Drew Barrymore's loveable reputation took a hit in a matter of days after she said that her daytime talk show would continue production despite the ongoing writers and actor strikes. Several celebrities, writers, and fans criticized the actor and host for turning her back on the labor union's efforts, and after endless backlash, Barrymore ultimately decided to pause The Drew Barrymore Show.
In an Instagram post on Sunday, Barrymore walked back her original announcement made last week to continue taping her CBS show. In a simple text-on-screen post, Barrymore wrote that she “listened to everyone, and I am making the decision to pause the show’s premiere until the strike is over.”
“I have no words to express my deepest apologies to anyone I have hurt and, of course, to our incredible team who works on the show and has made it what it is today,” Barrymore continued. “We really tried to find our way forward. And I truly hope for a resolution for the entire industry very soon.”
The Drew Barrymore Show resumed taping on Monday while picketers demonstrated outside of the New York City studios, prompting Barrymore to post a since-deleted video on Friday defending the decision. The Writer's Guild of America (WGA) condemned Barrymore's choice, writing in a social media post that her show is a “WGA covered, struck show that is planning to return without its writers."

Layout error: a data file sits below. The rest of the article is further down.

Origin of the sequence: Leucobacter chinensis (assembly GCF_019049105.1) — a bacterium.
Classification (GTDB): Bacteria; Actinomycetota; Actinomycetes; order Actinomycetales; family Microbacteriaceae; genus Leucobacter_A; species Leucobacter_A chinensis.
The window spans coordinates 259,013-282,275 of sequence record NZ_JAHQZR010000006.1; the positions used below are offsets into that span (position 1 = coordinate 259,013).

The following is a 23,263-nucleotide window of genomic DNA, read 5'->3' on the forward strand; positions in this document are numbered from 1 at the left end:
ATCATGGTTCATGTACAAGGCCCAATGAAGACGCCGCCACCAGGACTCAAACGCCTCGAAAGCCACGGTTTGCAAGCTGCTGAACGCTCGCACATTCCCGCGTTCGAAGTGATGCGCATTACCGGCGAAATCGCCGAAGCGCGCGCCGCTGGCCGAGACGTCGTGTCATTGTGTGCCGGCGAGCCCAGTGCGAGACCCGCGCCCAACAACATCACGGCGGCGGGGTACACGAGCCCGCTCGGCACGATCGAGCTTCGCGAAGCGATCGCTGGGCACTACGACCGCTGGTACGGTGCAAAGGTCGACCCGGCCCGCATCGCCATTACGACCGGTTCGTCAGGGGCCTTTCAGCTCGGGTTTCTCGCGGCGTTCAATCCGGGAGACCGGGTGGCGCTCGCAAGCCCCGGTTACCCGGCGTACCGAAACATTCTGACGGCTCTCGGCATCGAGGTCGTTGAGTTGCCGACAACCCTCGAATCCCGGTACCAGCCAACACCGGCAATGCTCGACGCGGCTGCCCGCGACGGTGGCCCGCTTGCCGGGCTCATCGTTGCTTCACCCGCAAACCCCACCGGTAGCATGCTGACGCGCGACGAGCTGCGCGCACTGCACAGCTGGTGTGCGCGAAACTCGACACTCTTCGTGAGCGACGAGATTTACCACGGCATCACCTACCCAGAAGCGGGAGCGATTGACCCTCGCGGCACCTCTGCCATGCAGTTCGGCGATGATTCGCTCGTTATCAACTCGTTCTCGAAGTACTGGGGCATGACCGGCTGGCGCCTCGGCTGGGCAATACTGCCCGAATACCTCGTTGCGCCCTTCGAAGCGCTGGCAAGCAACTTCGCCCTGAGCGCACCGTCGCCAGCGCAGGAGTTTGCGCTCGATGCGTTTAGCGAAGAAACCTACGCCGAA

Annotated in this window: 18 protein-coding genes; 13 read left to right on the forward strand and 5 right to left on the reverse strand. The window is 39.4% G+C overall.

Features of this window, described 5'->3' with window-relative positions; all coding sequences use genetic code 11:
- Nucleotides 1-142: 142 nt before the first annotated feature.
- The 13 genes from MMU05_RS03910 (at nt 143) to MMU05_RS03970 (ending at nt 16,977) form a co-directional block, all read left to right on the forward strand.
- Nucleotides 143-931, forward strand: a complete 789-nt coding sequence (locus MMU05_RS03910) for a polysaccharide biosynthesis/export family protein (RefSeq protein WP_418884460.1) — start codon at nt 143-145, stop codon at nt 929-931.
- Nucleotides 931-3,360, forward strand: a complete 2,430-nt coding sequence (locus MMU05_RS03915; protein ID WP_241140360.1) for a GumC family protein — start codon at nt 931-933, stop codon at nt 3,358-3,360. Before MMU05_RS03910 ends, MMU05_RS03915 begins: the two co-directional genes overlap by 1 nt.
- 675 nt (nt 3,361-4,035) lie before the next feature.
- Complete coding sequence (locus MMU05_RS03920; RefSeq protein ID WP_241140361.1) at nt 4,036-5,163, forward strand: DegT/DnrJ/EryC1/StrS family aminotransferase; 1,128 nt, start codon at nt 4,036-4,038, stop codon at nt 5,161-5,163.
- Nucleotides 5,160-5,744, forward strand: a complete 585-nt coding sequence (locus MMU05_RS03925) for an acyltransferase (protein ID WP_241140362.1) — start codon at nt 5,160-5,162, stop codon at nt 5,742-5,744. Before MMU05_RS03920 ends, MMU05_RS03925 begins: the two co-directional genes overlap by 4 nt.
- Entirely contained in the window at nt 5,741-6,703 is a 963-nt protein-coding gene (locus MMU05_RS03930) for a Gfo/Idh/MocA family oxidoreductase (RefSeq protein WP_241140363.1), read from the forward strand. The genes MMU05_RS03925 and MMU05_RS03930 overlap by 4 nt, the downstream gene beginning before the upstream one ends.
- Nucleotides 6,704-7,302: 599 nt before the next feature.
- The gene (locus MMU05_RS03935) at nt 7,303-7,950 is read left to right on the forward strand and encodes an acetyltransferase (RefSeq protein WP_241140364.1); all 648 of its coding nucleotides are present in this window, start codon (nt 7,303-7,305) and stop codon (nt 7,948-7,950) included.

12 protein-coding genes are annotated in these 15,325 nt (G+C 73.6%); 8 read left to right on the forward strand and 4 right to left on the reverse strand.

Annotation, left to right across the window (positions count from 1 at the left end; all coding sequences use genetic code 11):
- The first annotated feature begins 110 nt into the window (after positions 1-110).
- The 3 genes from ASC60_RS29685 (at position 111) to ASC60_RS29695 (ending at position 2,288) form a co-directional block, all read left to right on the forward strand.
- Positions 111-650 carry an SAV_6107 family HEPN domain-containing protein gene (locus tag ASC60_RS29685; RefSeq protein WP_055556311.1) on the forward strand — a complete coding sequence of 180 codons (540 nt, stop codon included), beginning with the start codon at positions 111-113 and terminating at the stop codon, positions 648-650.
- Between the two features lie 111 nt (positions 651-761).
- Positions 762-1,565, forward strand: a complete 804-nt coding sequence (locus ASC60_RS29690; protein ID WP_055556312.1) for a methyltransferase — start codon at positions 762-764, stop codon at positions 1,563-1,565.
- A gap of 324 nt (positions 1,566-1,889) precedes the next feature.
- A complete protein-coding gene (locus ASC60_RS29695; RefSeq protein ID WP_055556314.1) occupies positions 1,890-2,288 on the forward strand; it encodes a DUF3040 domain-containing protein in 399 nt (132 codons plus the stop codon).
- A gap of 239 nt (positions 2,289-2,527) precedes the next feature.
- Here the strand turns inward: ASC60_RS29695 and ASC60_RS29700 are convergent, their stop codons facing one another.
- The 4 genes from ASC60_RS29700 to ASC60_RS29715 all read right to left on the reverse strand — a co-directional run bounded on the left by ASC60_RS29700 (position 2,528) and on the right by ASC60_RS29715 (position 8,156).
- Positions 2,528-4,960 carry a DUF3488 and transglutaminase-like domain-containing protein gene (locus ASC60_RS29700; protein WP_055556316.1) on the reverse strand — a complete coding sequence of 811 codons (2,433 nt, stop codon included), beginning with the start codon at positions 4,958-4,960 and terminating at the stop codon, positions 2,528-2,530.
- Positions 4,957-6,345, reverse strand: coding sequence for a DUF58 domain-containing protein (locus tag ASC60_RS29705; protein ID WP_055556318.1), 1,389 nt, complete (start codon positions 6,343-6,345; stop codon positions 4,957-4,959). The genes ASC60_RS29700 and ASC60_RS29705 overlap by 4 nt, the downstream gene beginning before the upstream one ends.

“The Guild has, and will continue to, picket struck shows that are in production during the strike,” the statement continued. “Any writing on ‘The Drew Barrymore Show’ is in violation of WGA strike rules.”
Barrymore received an onslaught of scrutiny after returning to production, with writers and supporters urging her to change her mind and stand with the unions. Many people referred to her as a “scab,” which is a worker who crosses a picket line in violation of a planned work stoppage or strike.
The comments under Sunday's post rang a different tune than they did last week, with writers and actors including Alyssa Milano, Kal Penn, Jenny Yang, and more thanking her for changing her mind. The WGA East account also wrote, “Thank you Drew" with the fist-up emoji.
In a statement provided to multiple sources, CBS Media Ventures wrote that it supported Barrymore and expressed “how complex and difficult this process has been for her.”
The Drew Barrymore Show isn't the only union-affiliated show that made the decision in recent weeks to begin production again without writers. The Jennifer Hudson Show, The View, and Real Time with Bill Maher have all resumed tapings without their writers.
While Barrymore herself is part of SAG-AFTRA, she is covered under a separate union as a talk show host called the Network Code, making her appearance on her daytime show technically allowed. But continuing production without writers and subbing in other staff to create the show has been ridiculed as scabbing.
Negotiations between the Alliance of Motion Picture and Television Producers (AMPTP) and the WGA are set to resume next week, according to both organizations. Writers have been on strike for nearly five months after the AMPTP refused to meet its demands regarding pay and job security, among other issues. SAG-AFTRA, the guild that represents actors, began their own strike on July 14 for similar reasons, including the issue of residuals. Read more about the strikes here.
Originally Appeared on Teen Vogue
Politics: Channel Links